THE BEFORE TRILOGY — Set in Vienna/Paris/Athens

I saw Before Sunrise and Before Sunset as a double feature in a college class about cinematography. I had never seen anything like it. There’s no real plot; just a series of discussions between a couple in beautiful cities. Yet it’s one of the most emotionally engaging cinema experiences I’ve ever had. The third, Before Midnight, completed the trilogy in an unexpectedly perfect, explosive way.

To sum it up, the trilogy starts with Jesse and Céline, a pair of romantic souls that meet on a train in Vienna and spend the whole night walking through the city and talking before they go their separate ways. The trilogy continues in real time as they get married and have children over a period of years, always continuing their conversations in a new city.

It’s an incredibly simple plot; based on an incident in writer/director Richard Linklater’s life. But for screenwriters, the lesson to learn is why these movies are set outside of North America. Theoretically, the movies could be set in Michigan and still work.

But Linklater explains himself:

"when you're traveling, you're much more open to experiences outside your usual realm”.

Romance is two people choosing to take a risk; romance cinema is two people taking a lot of risks. Foreign countries are, literally, alien landscapes to us. We have no idea of the culture, of the landscape, of the locations. It’s all brand new. Are you seeing the link here? When we meet other humans, we don’t know anything about them. Thus, characters in a foreign land are finding a whole new life both physically, and emotionally.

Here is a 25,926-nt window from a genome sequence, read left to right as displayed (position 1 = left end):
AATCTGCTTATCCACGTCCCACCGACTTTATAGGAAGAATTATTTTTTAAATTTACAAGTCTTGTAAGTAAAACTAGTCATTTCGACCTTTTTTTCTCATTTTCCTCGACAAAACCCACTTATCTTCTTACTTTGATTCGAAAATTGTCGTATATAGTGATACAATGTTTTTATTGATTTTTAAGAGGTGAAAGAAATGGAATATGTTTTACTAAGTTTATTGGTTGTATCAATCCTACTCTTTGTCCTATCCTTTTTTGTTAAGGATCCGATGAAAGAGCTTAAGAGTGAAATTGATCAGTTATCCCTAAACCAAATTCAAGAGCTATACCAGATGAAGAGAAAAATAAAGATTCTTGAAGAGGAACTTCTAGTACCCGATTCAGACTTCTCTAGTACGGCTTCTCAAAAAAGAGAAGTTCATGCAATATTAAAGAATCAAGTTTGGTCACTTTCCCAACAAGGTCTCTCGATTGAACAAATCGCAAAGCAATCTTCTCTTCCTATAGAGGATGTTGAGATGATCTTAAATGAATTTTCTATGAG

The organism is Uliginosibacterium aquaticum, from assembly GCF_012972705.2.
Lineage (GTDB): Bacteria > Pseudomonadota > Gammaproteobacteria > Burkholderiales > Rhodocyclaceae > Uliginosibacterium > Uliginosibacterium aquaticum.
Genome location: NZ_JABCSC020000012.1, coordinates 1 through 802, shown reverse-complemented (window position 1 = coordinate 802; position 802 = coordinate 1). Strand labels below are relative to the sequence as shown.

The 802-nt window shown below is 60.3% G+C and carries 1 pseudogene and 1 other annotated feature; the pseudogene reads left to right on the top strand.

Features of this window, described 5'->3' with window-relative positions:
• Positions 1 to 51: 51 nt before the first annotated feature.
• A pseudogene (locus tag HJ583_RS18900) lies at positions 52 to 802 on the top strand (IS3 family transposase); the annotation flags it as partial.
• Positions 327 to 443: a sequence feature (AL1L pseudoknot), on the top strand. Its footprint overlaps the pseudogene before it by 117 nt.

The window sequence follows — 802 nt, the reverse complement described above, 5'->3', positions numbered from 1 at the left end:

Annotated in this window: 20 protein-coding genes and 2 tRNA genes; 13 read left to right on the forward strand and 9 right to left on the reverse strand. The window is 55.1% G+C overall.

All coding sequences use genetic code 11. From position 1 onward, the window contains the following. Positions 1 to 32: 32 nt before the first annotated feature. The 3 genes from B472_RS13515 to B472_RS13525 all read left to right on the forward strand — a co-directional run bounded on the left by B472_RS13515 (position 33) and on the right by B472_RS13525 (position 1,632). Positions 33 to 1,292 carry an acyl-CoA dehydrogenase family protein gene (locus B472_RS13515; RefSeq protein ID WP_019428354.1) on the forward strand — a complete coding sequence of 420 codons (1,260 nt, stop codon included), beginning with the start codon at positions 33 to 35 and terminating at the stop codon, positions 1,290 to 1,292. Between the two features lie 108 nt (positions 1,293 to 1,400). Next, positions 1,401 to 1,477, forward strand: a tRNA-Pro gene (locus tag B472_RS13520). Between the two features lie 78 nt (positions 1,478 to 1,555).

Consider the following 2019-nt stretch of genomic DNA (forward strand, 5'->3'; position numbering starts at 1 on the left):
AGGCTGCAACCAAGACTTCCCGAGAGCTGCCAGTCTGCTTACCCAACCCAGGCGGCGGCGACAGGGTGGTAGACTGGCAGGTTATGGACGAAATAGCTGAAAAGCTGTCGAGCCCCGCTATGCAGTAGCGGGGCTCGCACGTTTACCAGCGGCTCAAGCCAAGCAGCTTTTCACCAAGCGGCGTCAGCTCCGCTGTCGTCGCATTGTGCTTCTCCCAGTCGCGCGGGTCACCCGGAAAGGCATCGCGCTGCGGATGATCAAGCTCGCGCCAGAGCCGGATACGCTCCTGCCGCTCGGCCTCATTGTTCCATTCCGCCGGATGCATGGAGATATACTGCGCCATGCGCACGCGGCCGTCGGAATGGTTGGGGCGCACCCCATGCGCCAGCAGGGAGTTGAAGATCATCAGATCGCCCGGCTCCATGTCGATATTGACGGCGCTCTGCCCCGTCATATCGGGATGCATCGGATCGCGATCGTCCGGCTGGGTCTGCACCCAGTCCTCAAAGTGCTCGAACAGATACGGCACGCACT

New countries or foreign lands suggest an abandonment of old ways or an exploration of new ground. Like the characters, the land is fertile ground for brand new relationships.


This isn’t to say that a light romance movie set in Monaco will be better than a dark romantic drama set in Toronto. Love is love, no matter where it is. But there’s a certain charm in finding love on foreign soil, don’t you think? Whether it’s the cynical bar-owner and his former lover; a runaway princess and her journalist lover; or a pair of romantics on a train. These worlds are clean; tonally consistent and allow the characters to find themselves.

These worlds are beautiful, and love is everywhere if you look hard enough.